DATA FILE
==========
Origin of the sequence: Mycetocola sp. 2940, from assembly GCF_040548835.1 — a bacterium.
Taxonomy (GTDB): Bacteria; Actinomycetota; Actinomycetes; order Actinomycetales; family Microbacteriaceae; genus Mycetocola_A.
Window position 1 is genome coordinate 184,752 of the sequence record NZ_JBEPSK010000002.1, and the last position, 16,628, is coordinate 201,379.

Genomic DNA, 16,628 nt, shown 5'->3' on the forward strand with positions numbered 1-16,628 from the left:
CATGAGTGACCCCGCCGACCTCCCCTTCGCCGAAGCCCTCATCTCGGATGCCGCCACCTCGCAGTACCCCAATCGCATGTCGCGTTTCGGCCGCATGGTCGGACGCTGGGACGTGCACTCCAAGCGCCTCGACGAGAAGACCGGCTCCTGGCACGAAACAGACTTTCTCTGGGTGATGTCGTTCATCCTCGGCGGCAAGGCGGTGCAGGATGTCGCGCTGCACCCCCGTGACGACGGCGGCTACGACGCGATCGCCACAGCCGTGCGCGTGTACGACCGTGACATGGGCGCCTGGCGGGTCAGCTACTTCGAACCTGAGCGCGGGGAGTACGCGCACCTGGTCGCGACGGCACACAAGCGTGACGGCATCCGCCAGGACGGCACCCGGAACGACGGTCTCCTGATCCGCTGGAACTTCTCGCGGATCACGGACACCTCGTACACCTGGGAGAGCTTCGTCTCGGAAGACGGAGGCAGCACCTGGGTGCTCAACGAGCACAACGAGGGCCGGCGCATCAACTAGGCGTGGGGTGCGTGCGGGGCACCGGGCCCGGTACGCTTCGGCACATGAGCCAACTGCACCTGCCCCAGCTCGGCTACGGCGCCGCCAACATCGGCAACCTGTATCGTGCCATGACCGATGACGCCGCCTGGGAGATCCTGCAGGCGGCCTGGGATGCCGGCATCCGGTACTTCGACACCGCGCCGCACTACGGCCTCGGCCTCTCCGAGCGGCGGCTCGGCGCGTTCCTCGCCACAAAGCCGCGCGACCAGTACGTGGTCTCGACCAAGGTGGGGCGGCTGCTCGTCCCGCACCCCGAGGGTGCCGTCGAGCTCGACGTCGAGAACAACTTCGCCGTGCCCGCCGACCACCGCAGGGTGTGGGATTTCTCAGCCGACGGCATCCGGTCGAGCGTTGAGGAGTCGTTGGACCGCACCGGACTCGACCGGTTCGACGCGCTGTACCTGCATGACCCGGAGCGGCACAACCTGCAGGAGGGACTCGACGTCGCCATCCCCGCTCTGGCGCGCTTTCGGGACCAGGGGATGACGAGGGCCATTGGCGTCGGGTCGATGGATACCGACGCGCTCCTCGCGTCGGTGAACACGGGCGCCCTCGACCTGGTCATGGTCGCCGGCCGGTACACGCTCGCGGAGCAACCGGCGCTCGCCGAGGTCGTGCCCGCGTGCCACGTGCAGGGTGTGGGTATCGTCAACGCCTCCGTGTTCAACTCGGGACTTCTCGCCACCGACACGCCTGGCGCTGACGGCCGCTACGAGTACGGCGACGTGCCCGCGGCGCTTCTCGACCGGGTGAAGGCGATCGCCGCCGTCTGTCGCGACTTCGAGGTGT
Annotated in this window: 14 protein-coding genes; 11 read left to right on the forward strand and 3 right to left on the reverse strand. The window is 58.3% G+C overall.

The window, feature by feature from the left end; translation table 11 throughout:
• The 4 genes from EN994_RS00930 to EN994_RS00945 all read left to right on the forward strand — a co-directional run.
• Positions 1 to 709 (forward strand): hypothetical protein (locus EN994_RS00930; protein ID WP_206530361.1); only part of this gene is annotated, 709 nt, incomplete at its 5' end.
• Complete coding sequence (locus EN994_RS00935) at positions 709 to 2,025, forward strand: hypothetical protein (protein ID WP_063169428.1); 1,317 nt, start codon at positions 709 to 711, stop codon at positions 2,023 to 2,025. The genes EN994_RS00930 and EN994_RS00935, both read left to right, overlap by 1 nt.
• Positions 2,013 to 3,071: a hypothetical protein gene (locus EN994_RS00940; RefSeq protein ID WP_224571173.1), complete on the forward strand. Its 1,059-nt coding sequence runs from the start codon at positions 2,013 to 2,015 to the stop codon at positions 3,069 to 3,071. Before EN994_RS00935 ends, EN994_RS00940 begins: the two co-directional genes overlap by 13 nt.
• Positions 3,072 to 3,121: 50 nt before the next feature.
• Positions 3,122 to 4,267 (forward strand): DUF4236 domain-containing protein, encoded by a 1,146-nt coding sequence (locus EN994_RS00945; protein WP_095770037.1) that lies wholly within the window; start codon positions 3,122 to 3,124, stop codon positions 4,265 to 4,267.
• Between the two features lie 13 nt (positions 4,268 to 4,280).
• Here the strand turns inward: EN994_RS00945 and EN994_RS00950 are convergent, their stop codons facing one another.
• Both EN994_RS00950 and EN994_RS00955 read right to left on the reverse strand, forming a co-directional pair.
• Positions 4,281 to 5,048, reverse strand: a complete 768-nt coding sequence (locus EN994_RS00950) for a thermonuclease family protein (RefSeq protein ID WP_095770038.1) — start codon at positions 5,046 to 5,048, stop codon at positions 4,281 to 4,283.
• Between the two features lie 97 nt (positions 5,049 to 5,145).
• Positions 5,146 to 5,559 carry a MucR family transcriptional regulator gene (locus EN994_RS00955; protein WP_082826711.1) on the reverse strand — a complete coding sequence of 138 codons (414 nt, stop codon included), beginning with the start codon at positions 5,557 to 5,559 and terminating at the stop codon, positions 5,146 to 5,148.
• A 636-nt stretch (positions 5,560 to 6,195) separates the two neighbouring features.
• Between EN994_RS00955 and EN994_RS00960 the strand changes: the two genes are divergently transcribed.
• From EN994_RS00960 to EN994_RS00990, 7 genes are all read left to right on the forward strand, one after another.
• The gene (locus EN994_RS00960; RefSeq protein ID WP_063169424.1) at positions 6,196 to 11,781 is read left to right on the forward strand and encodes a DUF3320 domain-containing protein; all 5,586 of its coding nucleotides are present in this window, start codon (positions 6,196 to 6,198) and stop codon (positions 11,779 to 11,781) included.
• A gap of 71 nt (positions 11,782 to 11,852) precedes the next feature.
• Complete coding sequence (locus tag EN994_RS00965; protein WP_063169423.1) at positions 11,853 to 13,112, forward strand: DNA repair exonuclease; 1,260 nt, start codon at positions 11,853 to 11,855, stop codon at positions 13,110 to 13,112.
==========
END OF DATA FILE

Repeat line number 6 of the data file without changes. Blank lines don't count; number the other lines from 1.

Annotated in this window: 14 protein-coding genes; 11 read left to right on the forward strand and 3 right to left on the reverse strand. The window is 58.3% G+C overall.